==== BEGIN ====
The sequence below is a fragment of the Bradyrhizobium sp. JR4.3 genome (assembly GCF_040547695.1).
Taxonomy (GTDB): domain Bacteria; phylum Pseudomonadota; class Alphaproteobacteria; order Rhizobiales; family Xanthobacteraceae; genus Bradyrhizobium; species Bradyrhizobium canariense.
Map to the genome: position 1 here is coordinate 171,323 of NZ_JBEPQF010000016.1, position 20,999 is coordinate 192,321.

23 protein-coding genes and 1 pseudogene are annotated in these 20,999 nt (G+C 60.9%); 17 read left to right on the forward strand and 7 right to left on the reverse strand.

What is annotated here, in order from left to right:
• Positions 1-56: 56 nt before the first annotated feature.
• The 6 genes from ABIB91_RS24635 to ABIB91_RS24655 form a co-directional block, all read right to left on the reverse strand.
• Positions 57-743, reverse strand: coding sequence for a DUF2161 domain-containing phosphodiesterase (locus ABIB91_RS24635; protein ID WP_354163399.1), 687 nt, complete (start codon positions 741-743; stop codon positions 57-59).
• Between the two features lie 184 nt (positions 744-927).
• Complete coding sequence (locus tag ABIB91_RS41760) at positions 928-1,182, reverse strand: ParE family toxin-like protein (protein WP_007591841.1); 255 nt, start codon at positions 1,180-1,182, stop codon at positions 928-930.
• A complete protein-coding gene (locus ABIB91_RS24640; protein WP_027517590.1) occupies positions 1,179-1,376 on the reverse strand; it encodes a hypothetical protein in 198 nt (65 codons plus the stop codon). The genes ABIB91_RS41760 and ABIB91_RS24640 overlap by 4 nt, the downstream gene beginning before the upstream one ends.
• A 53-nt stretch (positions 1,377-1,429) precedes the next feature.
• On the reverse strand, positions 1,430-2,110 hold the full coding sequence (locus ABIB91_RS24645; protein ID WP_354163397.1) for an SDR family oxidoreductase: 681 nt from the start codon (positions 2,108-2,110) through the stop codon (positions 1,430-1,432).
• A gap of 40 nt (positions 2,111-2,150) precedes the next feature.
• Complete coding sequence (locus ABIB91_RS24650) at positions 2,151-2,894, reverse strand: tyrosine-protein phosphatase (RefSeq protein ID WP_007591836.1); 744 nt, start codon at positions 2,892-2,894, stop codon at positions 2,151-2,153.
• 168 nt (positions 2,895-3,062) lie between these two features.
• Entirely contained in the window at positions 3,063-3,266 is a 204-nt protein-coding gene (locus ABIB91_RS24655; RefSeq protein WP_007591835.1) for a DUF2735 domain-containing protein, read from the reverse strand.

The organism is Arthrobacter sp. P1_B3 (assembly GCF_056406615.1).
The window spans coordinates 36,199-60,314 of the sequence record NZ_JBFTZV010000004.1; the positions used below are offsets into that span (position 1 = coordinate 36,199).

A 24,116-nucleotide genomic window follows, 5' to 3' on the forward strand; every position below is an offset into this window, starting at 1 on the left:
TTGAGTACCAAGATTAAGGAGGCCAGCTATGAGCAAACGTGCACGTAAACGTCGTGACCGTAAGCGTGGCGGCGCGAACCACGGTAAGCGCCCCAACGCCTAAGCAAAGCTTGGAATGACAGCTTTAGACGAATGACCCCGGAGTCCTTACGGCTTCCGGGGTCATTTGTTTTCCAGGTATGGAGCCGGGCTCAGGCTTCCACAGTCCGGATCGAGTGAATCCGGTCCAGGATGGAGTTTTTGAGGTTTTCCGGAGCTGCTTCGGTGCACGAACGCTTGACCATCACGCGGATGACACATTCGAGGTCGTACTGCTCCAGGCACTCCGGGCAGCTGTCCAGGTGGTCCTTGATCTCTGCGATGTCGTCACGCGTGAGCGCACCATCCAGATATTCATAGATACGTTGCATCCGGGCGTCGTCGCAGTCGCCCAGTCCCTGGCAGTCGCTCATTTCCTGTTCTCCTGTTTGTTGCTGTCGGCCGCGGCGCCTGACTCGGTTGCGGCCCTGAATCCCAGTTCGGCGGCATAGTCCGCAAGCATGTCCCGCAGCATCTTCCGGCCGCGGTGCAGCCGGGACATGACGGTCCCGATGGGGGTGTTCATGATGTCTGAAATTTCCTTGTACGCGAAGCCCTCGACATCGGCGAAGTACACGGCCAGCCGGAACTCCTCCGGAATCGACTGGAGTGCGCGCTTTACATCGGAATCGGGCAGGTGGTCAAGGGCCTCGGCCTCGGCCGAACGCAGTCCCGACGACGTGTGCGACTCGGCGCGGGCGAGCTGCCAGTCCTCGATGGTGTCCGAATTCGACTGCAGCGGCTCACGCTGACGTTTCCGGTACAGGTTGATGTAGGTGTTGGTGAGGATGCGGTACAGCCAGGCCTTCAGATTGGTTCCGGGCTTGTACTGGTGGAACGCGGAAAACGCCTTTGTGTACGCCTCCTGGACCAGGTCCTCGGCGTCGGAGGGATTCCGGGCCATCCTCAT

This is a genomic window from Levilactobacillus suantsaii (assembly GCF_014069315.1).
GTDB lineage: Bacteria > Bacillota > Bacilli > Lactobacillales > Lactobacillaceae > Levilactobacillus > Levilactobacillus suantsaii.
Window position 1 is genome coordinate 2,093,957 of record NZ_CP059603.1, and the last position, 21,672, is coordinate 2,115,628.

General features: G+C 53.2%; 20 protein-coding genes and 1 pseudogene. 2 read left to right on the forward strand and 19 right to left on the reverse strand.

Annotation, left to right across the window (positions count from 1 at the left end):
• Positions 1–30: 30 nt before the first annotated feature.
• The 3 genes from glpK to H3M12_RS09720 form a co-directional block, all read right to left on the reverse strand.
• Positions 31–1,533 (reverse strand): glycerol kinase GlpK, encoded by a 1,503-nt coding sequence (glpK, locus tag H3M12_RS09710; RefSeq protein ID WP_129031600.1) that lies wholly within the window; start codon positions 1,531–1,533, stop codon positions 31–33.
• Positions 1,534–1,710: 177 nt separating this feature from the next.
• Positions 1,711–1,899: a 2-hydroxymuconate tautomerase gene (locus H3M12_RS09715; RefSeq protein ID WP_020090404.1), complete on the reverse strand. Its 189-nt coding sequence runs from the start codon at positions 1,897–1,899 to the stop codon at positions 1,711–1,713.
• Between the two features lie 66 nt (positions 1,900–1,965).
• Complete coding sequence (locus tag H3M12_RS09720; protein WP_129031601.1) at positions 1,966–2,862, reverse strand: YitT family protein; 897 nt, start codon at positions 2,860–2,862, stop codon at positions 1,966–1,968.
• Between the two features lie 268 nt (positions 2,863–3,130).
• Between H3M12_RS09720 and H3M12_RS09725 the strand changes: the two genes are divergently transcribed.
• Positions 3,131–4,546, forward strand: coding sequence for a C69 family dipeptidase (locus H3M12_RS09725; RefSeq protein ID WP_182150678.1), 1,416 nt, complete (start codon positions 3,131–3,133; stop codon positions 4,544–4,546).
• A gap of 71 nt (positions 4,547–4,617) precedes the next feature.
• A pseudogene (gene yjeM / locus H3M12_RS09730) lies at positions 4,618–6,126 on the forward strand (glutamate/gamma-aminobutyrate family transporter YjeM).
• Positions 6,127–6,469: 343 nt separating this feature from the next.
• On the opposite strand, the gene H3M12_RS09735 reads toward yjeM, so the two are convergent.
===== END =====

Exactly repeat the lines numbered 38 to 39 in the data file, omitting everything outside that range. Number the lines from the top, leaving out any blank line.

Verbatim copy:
• A pseudogene (gene yjeM / locus H3M12_RS09730) lies at positions 4,618–6,126 on the forward strand (glutamate/gamma-aminobutyrate family transporter YjeM).
• Positions 6,127–6,469: 343 nt separating this feature from the next.